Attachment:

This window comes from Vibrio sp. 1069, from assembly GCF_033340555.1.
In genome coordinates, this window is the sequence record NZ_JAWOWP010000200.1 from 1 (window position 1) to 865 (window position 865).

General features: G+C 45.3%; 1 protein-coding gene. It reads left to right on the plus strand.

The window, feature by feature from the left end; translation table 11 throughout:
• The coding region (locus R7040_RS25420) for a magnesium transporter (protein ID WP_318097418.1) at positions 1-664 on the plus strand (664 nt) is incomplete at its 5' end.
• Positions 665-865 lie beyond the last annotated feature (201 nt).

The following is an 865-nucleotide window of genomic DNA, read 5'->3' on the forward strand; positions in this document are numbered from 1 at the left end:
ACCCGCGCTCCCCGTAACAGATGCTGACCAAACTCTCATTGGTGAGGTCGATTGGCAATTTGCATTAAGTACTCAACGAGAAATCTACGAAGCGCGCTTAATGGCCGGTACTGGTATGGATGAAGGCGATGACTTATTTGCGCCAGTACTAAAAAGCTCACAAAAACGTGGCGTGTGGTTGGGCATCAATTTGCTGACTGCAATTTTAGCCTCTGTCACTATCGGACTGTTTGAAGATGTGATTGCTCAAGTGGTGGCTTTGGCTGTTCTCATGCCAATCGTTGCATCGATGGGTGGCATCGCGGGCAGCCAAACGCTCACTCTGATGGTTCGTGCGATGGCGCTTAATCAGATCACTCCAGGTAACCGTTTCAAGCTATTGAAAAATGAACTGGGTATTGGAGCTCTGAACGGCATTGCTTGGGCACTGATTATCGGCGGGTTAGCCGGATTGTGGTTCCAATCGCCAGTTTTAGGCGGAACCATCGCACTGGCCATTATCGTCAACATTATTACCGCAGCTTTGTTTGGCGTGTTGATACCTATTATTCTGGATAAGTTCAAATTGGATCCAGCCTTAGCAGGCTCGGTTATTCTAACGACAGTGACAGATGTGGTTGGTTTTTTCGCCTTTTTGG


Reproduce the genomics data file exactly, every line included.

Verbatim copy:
This window comes from Vibrio sp. 1069, from assembly GCF_033340555.1.
In genome coordinates, this window is the sequence record NZ_JAWOWP010000200.1 from 1 (window position 1) to 865 (window position 865).

General features: G+C 45.3%; 1 protein-coding gene. It reads left to right on the plus strand.

The window, feature by feature from the left end; translation table 11 throughout:
• The coding region (locus R7040_RS25420) for a magnesium transporter (protein ID WP_318097418.1) at positions 1-664 on the plus strand (664 nt) is incomplete at its 5' end.
• Positions 665-865 lie beyond the last annotated feature (201 nt).

The following is an 865-nucleotide window of genomic DNA, read 5'->3' on the forward strand; positions in this document are numbered from 1 at the left end:
ACCCGCGCTCCCCGTAACAGATGCTGACCAAACTCTCATTGGTGAGGTCGATTGGCAATTTGCATTAAGTACTCAACGAGAAATCTACGAAGCGCGCTTAATGGCCGGTACTGGTATGGATGAAGGCGATGACTTATTTGCGCCAGTACTAAAAAGCTCACAAAAACGTGGCGTGTGGTTGGGCATCAATTTGCTGACTGCAATTTTAGCCTCTGTCACTATCGGACTGTTTGAAGATGTGATTGCTCAAGTGGTGGCTTTGGCTGTTCTCATGCCAATCGTTGCATCGATGGGTGGCATCGCGGGCAGCCAAACGCTCACTCTGATGGTTCGTGCGATGGCGCTTAATCAGATCACTCCAGGTAACCGTTTCAAGCTATTGAAAAATGAACTGGGTATTGGAGCTCTGAACGGCATTGCTTGGGCACTGATTATCGGCGGGTTAGCCGGATTGTGGTTCCAATCGCCAGTTTTAGGCGGAACCATCGCACTGGCCATTATCGTCAACATTATTACCGCAGCTTTGTTTGGCGTGTTGATACCTATTATTCTGGATAAGTTCAAATTGGATCCAGCCTTAGCAGGCTCGGTTATTCTAACGACAGTGACAGATGTGGTTGGTTTTTTCGCCTTTTTGG